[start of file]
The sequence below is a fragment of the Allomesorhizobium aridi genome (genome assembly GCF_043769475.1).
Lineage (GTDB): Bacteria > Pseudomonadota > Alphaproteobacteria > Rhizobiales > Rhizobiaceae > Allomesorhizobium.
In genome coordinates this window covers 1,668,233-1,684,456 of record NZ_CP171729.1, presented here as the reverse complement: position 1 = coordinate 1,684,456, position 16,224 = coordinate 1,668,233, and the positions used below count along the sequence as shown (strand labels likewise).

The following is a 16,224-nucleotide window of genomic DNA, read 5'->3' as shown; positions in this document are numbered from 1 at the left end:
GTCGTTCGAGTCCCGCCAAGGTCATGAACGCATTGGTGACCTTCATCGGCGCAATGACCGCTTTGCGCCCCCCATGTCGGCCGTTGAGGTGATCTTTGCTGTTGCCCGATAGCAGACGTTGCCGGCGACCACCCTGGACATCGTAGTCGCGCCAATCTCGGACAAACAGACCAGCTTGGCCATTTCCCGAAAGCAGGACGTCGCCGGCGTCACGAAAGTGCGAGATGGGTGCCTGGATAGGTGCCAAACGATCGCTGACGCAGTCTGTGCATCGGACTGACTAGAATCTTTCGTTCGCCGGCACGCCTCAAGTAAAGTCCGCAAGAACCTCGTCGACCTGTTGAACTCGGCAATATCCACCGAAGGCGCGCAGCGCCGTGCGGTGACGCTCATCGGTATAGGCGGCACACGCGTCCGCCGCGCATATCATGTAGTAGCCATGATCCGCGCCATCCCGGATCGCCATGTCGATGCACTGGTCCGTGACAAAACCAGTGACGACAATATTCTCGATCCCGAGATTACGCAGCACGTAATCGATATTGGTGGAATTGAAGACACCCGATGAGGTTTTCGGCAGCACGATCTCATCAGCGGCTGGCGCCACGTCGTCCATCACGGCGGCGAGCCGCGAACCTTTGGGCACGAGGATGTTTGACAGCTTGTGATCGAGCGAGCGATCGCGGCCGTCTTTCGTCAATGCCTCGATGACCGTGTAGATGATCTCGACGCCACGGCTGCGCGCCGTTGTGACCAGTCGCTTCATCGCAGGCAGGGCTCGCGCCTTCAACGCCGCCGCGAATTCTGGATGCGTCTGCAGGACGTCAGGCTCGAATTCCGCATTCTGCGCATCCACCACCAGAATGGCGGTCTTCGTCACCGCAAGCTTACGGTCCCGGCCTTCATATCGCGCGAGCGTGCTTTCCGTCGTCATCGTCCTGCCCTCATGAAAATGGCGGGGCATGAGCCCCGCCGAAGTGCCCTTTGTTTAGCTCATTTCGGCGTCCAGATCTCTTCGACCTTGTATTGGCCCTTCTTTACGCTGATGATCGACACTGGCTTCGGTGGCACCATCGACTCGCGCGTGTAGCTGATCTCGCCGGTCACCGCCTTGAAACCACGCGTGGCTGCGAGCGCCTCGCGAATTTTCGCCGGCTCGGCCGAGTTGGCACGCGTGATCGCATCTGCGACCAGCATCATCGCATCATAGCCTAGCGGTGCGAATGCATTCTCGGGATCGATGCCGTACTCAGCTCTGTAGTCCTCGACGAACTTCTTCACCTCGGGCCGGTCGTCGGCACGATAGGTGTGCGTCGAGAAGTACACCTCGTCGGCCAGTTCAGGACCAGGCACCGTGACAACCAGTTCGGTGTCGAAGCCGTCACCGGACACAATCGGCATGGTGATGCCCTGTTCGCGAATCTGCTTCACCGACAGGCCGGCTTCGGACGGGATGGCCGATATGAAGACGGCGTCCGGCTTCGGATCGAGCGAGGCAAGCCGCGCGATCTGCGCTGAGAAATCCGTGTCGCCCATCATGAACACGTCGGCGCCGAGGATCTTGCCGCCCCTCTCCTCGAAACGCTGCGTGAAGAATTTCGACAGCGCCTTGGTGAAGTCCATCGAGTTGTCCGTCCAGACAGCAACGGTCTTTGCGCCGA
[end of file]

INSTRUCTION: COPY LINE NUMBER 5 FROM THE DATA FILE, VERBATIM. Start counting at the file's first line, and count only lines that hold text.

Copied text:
GTCGTTCGAGTCCCGCCAAGGTCATGAACGCATTGGTGACCTTCATCGGCGCAATGACCGCTTTGCGCCCCCCATGTCGGCCGTTGAGGTGATCTTTGCTGTTGCCCGATAGCAGACGTTGCCGGCGACCACCCTGGACATCGTAGTCGCGCCAATCTCGGACAAACAGACCAGCTTGGCCATTTCCCGAAAGCAGGACGTCGCCGGCGTCACGAAAGTGCGAGATGGGTGCCTGGATAGGTGCCAAACGATCGCTGACGCAGTCTGTGCATCGGACTGACTAGAATCTTTCGTTCGCCGGCACGCCTCAAGTAAAGTCCGCAAGAACCTCGTCGACCTGTTGAACTCGGCAATATCCACCGAAGGCGCGCAGCGCCGTGCGGTGACGCTCATCGGTATAGGCGGCACACGCGTCCGCCGCGCATATCATGTAGTAGCCATGATCCGCGCCATCCCGGATCGCCATGTCGATGCACTGGTCCGTGACAAAACCAGTGACGACAATATTCTCGATCCCGAGATTACGCAGCACGTAATCGATATTGGTGGAATTGAAGACACCCGATGAGGTTTTCGGCAGCACGATCTCATCAGCGGCTGGCGCCACGTCGTCCATCACGGCGGCGAGCCGCGAACCTTTGGGCACGAGGATGTTTGACAGCTTGTGATCGAGCGAGCGATCGCGGCCGTCTTTCGTCAATGCCTCGATGACCGTGTAGATGATCTCGACGCCACGGCTGCGCGCCGTTGTGACCAGTCGCTTCATCGCAGGCAGGGCTCGCGCCTTCAACGCCGCCGCGAATTCTGGATGCGTCTGCAGGACGTCAGGCTCGAATTCCGCATTCTGCGCATCCACCACCAGAATGGCGGTCTTCGTCACCGCAAGCTTACGGTCCCGGCCTTCATATCGCGCGAGCGTGCTTTCCGTCGTCATCGTCCTGCCCTCATGAAAATGGCGGGGCATGAGCCCCGCCGAAGTGCCCTTTGTTTAGCTCATTTCGGCGTCCAGATCTCTTCGACCTTGTATTGGCCCTTCTTTACGCTGATGATCGACACTGGCTTCGGTGGCACCATCGACTCGCGCGTGTAGCTGATCTCGCCGGTCACCGCCTTGAAACCACGCGTGGCTGCGAGCGCCTCGCGAATTTTCGCCGGCTCGGCCGAGTTGGCACGCGTGATCGCATCTGCGACCAGCATCATCGCATCATAGCCTAGCGGTGCGAATGCATTCTCGGGATCGATGCCGTACTCAGCTCTGTAGTCCTCGACGAACTTCTTCACCTCGGGCCGGTCGTCGGCACGATAGGTGTGCGTCGAGAAGTACACCTCGTCGGCCAGTTCAGGACCAGGCACCGTGACAACCAGTTCGGTGTCGAAGCCGTCACCGGACACAATCGGCATGGTGATGCCCTGTTCGCGAATCTGCTTCACCGACAGGCCGGCTTCGGACGGGATGGCCGATATGAAGACGGCGTCCGGCTTCGGATCGAGCGAGGCAAGCCGCGCGATCTGCGCTGAGAAATCCGTGTCGCCCATCATGAACACGTCGGCGCCGAGGATCTTGCCGCCCCTCTCCTCGAAACGCTGCGTGAAGAATTTCGACAGCGCCTTGGTGAAGTCCATCGAGTTGTCCGTCCAGACAGCAACGGTCTTTGCGCCGA